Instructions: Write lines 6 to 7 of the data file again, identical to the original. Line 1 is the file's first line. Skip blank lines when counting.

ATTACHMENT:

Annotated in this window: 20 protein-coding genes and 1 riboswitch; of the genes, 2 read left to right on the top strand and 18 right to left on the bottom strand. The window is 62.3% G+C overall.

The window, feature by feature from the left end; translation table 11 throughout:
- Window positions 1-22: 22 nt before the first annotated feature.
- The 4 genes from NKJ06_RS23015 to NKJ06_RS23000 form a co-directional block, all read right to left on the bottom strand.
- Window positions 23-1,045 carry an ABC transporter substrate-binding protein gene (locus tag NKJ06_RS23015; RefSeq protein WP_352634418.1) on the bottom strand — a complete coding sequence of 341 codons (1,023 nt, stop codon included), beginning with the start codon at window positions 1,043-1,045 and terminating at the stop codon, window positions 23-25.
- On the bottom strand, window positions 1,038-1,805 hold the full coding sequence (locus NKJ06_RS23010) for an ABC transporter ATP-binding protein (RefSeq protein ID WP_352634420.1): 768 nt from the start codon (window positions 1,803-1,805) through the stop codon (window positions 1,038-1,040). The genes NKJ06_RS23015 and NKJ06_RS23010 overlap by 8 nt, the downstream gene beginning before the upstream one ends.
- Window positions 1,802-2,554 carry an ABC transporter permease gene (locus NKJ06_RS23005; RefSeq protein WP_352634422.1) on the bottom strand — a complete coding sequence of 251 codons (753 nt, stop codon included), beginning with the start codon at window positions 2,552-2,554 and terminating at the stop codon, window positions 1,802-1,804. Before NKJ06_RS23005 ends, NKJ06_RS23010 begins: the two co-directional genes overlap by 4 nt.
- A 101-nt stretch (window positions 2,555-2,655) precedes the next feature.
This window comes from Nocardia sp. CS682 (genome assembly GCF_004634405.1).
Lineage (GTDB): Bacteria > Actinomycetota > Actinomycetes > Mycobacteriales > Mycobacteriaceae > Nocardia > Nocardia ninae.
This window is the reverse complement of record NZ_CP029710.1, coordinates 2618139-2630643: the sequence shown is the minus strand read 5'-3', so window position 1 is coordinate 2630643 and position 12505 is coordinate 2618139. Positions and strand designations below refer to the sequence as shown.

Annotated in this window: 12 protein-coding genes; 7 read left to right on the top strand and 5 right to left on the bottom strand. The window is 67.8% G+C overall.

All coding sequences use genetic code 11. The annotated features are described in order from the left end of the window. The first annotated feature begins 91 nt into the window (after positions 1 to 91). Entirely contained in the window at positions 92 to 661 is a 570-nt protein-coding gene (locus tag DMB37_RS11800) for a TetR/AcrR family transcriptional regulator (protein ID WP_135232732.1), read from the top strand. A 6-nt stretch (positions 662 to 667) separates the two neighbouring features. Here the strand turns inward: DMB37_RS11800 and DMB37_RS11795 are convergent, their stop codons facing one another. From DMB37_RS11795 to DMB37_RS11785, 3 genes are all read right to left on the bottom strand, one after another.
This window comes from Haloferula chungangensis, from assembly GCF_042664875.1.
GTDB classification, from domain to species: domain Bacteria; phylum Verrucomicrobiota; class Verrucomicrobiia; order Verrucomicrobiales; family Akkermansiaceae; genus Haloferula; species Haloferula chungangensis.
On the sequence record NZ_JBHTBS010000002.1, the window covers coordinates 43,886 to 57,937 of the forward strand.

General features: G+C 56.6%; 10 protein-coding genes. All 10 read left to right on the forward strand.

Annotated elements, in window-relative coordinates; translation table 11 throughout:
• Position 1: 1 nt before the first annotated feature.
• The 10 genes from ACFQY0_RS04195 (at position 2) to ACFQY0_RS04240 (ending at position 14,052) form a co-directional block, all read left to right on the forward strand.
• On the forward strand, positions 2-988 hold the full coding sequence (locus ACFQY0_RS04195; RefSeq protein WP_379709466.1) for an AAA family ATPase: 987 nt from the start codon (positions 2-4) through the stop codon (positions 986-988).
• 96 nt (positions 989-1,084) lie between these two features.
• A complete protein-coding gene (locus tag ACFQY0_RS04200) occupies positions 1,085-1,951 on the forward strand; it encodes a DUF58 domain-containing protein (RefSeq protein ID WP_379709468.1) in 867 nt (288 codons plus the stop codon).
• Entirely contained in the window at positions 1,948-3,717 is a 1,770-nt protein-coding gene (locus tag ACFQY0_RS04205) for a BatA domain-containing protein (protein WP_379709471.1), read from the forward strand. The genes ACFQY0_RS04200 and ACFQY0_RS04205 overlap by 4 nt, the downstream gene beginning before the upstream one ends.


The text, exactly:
- On the bottom strand, window positions 1,038-1,805 hold the full coding sequence (locus NKJ06_RS23010) for an ABC transporter ATP-binding protein (RefSeq protein ID WP_352634420.1): 768 nt from the start codon (window positions 1,803-1,805) through the stop codon (window positions 1,038-1,040). The genes NKJ06_RS23015 and NKJ06_RS23010 overlap by 8 nt, the downstream gene beginning before the upstream one ends.
- Window positions 1,802-2,554 carry an ABC transporter permease gene (locus NKJ06_RS23005; RefSeq protein WP_352634422.1) on the bottom strand — a complete coding sequence of 251 codons (753 nt, stop codon included), beginning with the start codon at window positions 2,552-2,554 and terminating at the stop codon, window positions 1,802-1,804. Before NKJ06_RS23005 ends, NKJ06_RS23010 begins: the two co-directional genes overlap by 4 nt.